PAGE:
The new AMD Athlon 200GE is set for a budget battle royale with Intel’s Pentium processors

AMD Athlon

AMD’s Athlon processors are definitely making a comeback to fend off Intel’s Pentium processor range. New listings on board manufacturers’ websites, and various benchmarking databases, indicate that the AMD Athlon 200GE, and near-identical Pro version, is nearly ready to launch.

This isn’t the first time we’ve heard rumours of AMD’s Athlon nomenclature joining the Ryzen lineup as a budget offering. The Athlon 200GE was previously spotted on the SiSoft Sandra database back in February, and latest leaks confirm the specs given at that time. This means the Athlon 200GE will come with a dual-core processor, with simultaneous multithreading enabled for a total of four threads, running with a base clock of 3.2GHz.

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So far no turbo clocks have been stated, but it’s possible the Athlon 200GE won’t boost frequencies whatsoever. The Pro version will likely be identical apart from management enhancements and commercial warranties – as is the case with Ryzen Pro.

This chip, reported by ComputerBase, also features integrated graphics in the form of AMD’s VegaGPU architecture. This is currently suspected to be a Vega 3 with 192 Stream Processors, which also means these are chips are built upon the AMD Raven Ridge APU architecture but have been cut-down to size. Previous generation models of Athlon processors, such as the Athlon X4 880K, also were built-upon APU tech but had the GPU functionality removed – which likely saves AMD a lot of wastage with APU silicon.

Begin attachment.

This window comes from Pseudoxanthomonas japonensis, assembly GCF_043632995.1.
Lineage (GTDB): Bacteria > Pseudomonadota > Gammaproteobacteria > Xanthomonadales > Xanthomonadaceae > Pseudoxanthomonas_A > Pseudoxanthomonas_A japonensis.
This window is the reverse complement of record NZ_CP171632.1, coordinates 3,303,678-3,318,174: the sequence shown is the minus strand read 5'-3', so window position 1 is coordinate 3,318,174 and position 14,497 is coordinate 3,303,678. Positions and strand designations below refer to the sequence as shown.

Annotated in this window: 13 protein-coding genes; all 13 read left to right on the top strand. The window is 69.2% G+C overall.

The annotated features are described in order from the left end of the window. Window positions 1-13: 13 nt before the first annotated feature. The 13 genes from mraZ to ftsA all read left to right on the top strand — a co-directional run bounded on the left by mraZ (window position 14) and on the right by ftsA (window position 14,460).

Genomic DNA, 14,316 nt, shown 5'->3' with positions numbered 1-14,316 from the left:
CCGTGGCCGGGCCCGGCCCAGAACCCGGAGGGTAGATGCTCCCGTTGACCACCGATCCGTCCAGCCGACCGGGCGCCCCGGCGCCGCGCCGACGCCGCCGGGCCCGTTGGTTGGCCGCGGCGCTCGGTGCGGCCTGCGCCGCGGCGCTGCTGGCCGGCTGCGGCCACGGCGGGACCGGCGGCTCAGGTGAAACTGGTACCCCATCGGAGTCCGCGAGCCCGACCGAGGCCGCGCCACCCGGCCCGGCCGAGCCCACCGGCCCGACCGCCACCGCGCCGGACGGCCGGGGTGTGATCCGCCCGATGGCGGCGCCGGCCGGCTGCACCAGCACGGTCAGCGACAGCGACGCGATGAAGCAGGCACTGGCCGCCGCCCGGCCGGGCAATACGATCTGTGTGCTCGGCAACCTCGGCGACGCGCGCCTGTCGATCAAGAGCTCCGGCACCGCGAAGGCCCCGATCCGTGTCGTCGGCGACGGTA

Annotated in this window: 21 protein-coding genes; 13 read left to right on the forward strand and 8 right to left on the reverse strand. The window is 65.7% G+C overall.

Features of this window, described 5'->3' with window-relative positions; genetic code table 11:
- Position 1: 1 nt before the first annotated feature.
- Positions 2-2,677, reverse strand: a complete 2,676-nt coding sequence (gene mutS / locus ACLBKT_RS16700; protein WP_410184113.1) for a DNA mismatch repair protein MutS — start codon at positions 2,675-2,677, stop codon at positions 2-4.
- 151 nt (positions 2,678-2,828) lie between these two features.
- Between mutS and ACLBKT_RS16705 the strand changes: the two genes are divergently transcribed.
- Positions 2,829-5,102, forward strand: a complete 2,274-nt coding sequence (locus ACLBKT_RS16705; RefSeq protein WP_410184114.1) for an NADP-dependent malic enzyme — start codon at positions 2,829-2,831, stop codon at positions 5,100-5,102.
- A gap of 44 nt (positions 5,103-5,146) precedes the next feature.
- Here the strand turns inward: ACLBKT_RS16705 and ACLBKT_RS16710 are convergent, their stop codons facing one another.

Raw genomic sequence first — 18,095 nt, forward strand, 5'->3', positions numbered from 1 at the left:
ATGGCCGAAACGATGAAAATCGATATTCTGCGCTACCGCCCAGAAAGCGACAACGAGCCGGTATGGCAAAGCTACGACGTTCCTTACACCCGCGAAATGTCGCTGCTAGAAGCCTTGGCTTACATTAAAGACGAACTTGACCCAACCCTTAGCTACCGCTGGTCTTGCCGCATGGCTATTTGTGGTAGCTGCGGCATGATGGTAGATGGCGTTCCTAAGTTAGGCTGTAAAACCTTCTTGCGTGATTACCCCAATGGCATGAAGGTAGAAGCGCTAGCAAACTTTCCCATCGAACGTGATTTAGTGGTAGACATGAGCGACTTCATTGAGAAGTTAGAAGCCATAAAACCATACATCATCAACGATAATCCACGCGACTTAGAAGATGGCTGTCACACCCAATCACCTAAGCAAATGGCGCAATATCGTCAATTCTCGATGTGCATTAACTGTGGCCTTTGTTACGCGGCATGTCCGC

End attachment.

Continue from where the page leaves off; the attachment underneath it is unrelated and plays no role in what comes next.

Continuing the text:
AMD Raven Ridge desktop APU

AMD recently announced the Ryzen 3 2200GE and Ryzen 3 2400GE, lower 35W TDP APUs where the ‘E’ stands for efficiency. The Athlon 200GE similarly features a 35W TDP.

AMD has not yet announced exact pricing for these processors, but seeing as the Ryzen 3 2200G is somewhere in the realm of $100 / £85, and Intel’s popular 7th Gen Pentium G4560 costs around $60 / £40, you can expect AMD to price its processor somewhere inbetween – likely closer towards the former’s price tag. It may be a bit of a stretch for AMD to drop prices down to compete with Intel’s choicest last gen Pentium.

As for performance, that integrated Vega GPU isn’t going to be all that able when it comes to gaming. We’re big fans of the AMD Ryzen 3 2200G, and those two extra cores are certainly worth the price bump even without the integrated GPU in the mix. This desktop part, or its Ryzen Mobile counterparts, will likely still be best for budget gaming PCs if your budget can stretch just a little further. The AMD Athlon 200GE will likely be reserved for budget OEM builds and to give these big companies a little extra fodder for their marketing materials.